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I wasn't thrilled by the placement of the keyboard layout, which is about an inch higher on the laptop's deck than average. That means you have to reach farther to get your hands onto the keyboard's home row. It's a relatively small but puzzling design decision on Dell's part that makes using the keyboard a bit less comfortable than it would otherwise be.
The Inspiron 17 offers impressive longevity for a 17-incher. The hybrid laptop ran for a solid 7 hours and 28 minutes on our battery test, which simulates continuous web browsing over Wi-Fi. That's loads better than the category average of 4 hours and 15 minutes, and even better than smaller systems like the Satellite Radius P55W (6:54) and the Spectre x360 15t (8:27).
The Inspiron 17 performs with aplomb, speeding through typical work tasks without any slowdown. My review unit came equipped with a 2.5-GHz Intel Core i7-6500U processor, 12GB of RAM, 1TB of solid-state drive (SSD) storage and an Nvidia GeForce 940MX graphics card with 2GB of video RAM.
The system racked up a substantial score of 7,029 on the Geekbench 3 benchmark test, which measures overall performance. That beats the Spectre x360 15t (6,376) and the Satellite Radius P55W (6,021.)
It lagged a bit on our spreadsheet test, though, matching 20,000 names to their addresses in 4 minutes and 2 seconds. That's noticeably slower than the category average of 3 minutes and 40 seconds, but it finished about half a minute faster than either the Spectre x360 or the Satellite Radius P55W.
The system's dedicated graphics card is a boon for anyone whose workload includes such graphically intensive tasks as CAD work or 3D modeling. It scored a solid 97,422 on the 3DMark Ice Storm Unlimited benchmark test, which is more than double what we saw from the Spectre x360 and the Satellite Radius P55W. That means you can play some games after work hours, though don't expect to run newer games at their highest settings.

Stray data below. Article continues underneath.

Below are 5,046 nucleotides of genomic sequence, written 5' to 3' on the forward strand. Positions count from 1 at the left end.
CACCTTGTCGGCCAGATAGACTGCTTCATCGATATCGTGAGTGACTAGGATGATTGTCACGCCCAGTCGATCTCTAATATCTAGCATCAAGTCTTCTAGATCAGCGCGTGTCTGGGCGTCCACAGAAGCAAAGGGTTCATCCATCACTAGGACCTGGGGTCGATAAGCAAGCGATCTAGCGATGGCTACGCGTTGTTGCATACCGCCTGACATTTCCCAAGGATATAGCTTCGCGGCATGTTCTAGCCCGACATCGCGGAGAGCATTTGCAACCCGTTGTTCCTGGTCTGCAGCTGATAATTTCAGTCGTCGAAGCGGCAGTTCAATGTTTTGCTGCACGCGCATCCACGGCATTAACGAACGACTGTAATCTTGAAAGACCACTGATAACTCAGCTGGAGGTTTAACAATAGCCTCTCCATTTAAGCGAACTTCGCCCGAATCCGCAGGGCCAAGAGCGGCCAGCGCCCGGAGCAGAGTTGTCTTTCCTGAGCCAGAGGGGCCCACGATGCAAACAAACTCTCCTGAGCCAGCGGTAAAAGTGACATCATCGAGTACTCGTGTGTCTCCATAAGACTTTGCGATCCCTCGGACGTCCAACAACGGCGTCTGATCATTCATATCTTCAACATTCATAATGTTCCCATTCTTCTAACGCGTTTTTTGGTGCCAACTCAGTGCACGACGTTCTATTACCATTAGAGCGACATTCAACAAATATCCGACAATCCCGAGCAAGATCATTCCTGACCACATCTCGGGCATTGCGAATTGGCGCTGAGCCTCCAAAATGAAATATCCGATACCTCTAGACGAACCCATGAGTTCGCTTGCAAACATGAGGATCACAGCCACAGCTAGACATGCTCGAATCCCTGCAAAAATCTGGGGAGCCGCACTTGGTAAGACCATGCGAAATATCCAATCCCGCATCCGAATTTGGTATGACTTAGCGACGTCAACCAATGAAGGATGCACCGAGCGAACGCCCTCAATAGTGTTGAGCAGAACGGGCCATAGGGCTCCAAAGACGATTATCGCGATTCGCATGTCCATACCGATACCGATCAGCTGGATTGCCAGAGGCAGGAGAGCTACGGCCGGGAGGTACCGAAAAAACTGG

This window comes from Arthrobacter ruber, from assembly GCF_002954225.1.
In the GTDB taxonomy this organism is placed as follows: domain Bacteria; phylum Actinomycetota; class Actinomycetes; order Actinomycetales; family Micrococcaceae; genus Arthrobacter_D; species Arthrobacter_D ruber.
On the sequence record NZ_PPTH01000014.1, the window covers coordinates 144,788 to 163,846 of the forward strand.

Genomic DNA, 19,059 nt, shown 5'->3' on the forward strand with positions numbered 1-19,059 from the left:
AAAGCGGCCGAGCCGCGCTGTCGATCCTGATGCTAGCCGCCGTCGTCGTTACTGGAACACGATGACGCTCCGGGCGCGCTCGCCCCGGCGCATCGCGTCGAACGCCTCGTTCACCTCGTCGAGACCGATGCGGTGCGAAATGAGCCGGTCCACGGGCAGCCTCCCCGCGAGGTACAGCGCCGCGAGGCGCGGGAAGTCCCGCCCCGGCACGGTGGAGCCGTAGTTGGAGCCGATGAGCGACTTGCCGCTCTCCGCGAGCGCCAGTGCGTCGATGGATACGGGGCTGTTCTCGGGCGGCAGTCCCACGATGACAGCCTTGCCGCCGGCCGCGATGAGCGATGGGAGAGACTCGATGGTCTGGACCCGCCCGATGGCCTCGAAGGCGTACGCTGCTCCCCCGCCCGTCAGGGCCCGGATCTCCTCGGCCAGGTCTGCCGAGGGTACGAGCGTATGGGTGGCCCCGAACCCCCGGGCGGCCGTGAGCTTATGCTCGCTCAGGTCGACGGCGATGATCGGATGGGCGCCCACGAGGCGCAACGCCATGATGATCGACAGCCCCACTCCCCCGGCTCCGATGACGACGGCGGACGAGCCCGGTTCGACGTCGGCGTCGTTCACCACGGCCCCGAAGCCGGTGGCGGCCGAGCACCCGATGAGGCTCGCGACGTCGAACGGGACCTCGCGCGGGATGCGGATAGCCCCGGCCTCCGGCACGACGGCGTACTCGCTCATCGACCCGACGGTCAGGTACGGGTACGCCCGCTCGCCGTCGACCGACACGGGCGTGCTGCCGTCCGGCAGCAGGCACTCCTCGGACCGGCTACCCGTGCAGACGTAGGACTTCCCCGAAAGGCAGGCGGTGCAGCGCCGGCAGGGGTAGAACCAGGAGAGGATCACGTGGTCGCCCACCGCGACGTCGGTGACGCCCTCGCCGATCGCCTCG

Dell sells the Inspiron 17 in a couple of hardware configurations. The baseline model is a good sweet spot for the average worker, with an Intel Core i5-6200U processor, 12GB of RAM, a 1TB hard drive and an Nvidia GeForce 940MX graphics card, all for $899.
For this review, I tested a pricier model, which comes with a beefier 2.5-GHz Intel Core i7-6500U processor for $999. That's overkill for most workers, especially since the faster processor won't show noticeable performance gains during typical work tasks.
Dell's Inspiron 17 7000 2-in-1's large display and flexible design make it a killer presentation tool, but that's not all this large laptop has to offer business users. Its speedy performance can handle serious productivity, and its beefy battery lasts and lasts.
But the system remains a niche device, if only because smaller 2-in-1s are so much more manageable. The Inspiron 17's overall size and weight can make it feel downright unwieldy when you're switching between modes. It's probably too heavy to carry around the office very often, let alone on your daily commute. HP's Spectre x360 15t is a solid option that's more portable, though it has a smaller 15-inch display.
Still, if you want the benefits of a big screen on a flexible, folding laptop, there's no better option than the Inspiron 17 7000 2-in-1.